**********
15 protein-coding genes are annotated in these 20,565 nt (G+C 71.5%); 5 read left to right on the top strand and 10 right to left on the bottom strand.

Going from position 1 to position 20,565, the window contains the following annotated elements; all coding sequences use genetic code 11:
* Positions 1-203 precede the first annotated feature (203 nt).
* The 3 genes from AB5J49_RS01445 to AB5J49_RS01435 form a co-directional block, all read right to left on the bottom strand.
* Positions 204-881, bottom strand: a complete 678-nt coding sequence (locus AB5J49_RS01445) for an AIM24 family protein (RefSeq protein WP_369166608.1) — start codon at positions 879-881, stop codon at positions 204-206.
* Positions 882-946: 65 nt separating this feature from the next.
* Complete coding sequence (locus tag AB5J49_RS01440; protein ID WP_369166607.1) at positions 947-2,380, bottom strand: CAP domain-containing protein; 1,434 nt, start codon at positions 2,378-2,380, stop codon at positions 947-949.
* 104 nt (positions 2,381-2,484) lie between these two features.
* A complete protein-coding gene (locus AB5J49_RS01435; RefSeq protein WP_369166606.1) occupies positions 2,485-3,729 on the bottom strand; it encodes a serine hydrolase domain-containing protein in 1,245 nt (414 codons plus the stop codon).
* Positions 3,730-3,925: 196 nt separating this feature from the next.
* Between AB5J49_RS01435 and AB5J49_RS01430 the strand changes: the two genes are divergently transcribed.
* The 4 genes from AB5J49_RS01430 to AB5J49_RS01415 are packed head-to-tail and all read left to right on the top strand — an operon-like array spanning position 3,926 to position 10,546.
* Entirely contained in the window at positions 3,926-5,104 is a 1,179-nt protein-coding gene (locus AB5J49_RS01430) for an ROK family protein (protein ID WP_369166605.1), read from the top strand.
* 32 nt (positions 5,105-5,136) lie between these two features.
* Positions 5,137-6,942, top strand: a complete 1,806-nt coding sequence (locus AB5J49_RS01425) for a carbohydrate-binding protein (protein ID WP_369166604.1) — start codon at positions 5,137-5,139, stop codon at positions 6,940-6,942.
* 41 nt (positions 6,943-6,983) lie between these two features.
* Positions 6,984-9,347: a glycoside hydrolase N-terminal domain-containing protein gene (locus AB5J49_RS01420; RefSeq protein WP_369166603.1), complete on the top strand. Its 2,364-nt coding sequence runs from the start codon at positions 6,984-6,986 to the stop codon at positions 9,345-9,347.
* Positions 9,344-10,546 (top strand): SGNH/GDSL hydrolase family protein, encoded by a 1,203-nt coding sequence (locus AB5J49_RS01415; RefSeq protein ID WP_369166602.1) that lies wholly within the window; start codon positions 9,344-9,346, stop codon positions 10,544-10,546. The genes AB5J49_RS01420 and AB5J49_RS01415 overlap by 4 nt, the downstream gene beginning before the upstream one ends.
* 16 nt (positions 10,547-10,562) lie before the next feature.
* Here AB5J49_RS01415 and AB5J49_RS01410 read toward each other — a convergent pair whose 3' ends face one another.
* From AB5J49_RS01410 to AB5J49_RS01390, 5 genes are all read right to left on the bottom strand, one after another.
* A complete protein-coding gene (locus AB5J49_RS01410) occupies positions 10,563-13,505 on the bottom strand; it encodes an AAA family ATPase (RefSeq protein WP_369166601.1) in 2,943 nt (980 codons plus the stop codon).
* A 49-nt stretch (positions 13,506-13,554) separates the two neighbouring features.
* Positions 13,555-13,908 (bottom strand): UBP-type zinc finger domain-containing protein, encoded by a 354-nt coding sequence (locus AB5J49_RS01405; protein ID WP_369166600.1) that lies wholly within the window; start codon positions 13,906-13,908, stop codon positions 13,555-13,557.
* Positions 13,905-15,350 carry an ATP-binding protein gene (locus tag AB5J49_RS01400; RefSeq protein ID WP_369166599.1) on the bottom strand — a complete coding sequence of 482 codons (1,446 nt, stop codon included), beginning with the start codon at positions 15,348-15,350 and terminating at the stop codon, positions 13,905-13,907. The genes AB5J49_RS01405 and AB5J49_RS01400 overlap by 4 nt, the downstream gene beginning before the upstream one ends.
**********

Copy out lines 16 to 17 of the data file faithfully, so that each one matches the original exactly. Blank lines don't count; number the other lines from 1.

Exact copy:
* 41 nt (positions 6,943-6,983) lie between these two features.
* Positions 6,984-9,347: a glycoside hydrolase N-terminal domain-containing protein gene (locus AB5J49_RS01420; RefSeq protein WP_369166603.1), complete on the top strand. Its 2,364-nt coding sequence runs from the start codon at positions 6,984-6,986 to the stop codon at positions 9,345-9,347.